Chicago was recently confronted with the question of the advisability of permitting the erection of buildings of extraordinary height, exceeding that now permitted by city ordinance. The controversy stirred up the various real estate, mercantile, and building trades interests to the point of voicing decided opinions pro or con. While the writer cannot discuss the subject from a political or strictly commercial point of view, he would, nevertheless, invite attention to the fact that the question of fire protection and public safety requires a trifle more serious consideration than has been accorded the case by the various contending parties.

For the sake of illustration let us assume a seventy-five-story building on a substantial foundation of proportionate area; if we can build 225 feet, it is only a short step to 500 feet or 750 feet, and our ordinances should be framed accordingly, so as to save revision and rehashing every now and then. Let us get into it in a business way and for permanent good.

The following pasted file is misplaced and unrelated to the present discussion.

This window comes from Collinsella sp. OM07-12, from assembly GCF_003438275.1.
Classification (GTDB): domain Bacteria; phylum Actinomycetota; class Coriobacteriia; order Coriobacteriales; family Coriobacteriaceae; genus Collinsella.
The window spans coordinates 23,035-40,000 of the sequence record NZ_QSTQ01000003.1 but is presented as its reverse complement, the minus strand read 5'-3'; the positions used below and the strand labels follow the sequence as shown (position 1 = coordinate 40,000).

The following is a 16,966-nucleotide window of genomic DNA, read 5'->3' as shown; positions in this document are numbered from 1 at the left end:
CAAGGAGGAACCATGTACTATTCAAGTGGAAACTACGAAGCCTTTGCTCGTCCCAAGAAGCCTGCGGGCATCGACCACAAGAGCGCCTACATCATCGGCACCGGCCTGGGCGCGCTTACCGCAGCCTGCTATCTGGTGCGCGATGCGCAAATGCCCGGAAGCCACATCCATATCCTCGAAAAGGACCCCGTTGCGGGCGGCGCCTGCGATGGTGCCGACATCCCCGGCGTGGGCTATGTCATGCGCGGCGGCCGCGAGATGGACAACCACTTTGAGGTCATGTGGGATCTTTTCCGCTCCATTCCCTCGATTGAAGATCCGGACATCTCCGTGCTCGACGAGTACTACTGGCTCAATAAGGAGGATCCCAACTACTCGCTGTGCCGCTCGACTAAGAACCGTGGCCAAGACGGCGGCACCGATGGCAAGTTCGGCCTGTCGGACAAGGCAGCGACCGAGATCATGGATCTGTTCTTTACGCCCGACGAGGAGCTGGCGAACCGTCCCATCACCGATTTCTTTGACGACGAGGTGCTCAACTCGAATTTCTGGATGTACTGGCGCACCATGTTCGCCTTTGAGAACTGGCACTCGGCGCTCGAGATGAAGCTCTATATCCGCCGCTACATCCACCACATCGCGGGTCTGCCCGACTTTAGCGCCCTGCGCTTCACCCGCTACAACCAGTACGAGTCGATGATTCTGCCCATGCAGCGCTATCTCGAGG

The underwriter’s first objection to such a height would probably be one of insufficient water pressure in case of fire on the seventy-fourth floor; and that would be true in the case of present antiquated fire equipment, prevention, and extinguishing methods; but we can dispose of this point easy later on. All the rest of his objections would probably be on a par with this first one To begin with: We must have a structure of strictly first class material, with all steel work thoroughly fireproofed, and with areas subdivided by none but fireproof partitions, reinforced at given intervals by brick or concrete walls. All exterior window openings within 100 feet of any exposure should be provided with modern fireproof windows. These can be made ornamental as well as useful. No exposed wood casings or sash should be permitted anywhere. Kach floor should be made a separate fire risk. This can be done. Halls should be of strictly fireproof material. No fancy doors or kindred lumber yards should be permitted on hall facing. Halls should be as free of turns and angles as possible for the purpose of facilitating the handling of fire appliances. A window at either extreme of a hall would furnish means of relieving a floor of smoke by horizontal instead of vertical draft, and, if necessary, we can use fans. Openings for stairs should be at each alternate extreme of a floor. They may be as small as possible, inasmuch as we count on elevator service at such an elevation All pipes or other conduits, electrical or ordinary, should be in separate fireproof inclosures; communications to floors should be safeguarded in each and every case, and should always be above the floor line of offices or rooms, and in such cases a light wood carpet would become least objectionable.